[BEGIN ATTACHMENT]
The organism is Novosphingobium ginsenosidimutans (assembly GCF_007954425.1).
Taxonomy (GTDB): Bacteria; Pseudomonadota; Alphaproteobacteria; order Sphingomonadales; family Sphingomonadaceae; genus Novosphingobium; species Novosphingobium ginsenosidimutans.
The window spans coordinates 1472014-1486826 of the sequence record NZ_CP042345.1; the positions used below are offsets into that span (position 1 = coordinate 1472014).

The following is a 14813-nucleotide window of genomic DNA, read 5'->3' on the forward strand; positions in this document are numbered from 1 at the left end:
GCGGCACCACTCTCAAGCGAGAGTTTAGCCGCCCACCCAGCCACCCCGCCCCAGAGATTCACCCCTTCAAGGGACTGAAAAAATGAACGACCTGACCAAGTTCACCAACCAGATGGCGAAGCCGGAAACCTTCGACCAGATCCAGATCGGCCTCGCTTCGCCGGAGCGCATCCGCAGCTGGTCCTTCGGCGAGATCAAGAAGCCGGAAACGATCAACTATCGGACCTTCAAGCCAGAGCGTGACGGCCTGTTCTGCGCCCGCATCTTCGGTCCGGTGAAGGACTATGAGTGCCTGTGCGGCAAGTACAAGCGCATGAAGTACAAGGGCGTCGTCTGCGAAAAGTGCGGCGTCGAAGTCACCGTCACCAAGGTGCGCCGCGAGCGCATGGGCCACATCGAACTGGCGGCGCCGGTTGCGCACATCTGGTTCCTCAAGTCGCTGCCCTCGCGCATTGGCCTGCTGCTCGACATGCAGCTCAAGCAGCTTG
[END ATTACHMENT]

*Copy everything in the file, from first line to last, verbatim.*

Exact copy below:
The organism is Novosphingobium ginsenosidimutans (assembly GCF_007954425.1).
Taxonomy (GTDB): Bacteria; Pseudomonadota; Alphaproteobacteria; order Sphingomonadales; family Sphingomonadaceae; genus Novosphingobium; species Novosphingobium ginsenosidimutans.
The window spans coordinates 1472014-1486826 of the sequence record NZ_CP042345.1; the positions used below are offsets into that span (position 1 = coordinate 1472014).

The following is a 14813-nucleotide window of genomic DNA, read 5'->3' on the forward strand; positions in this document are numbered from 1 at the left end:
GCGGCACCACTCTCAAGCGAGAGTTTAGCCGCCCACCCAGCCACCCCGCCCCAGAGATTCACCCCTTCAAGGGACTGAAAAAATGAACGACCTGACCAAGTTCACCAACCAGATGGCGAAGCCGGAAACCTTCGACCAGATCCAGATCGGCCTCGCTTCGCCGGAGCGCATCCGCAGCTGGTCCTTCGGCGAGATCAAGAAGCCGGAAACGATCAACTATCGGACCTTCAAGCCAGAGCGTGACGGCCTGTTCTGCGCCCGCATCTTCGGTCCGGTGAAGGACTATGAGTGCCTGTGCGGCAAGTACAAGCGCATGAAGTACAAGGGCGTCGTCTGCGAAAAGTGCGGCGTCGAAGTCACCGTCACCAAGGTGCGCCGCGAGCGCATGGGCCACATCGAACTGGCGGCGCCGGTTGCGCACATCTGGTTCCTCAAGTCGCTGCCCTCGCGCATTGGCCTGCTGCTCGACATGCAGCTCAAGCAGCTTG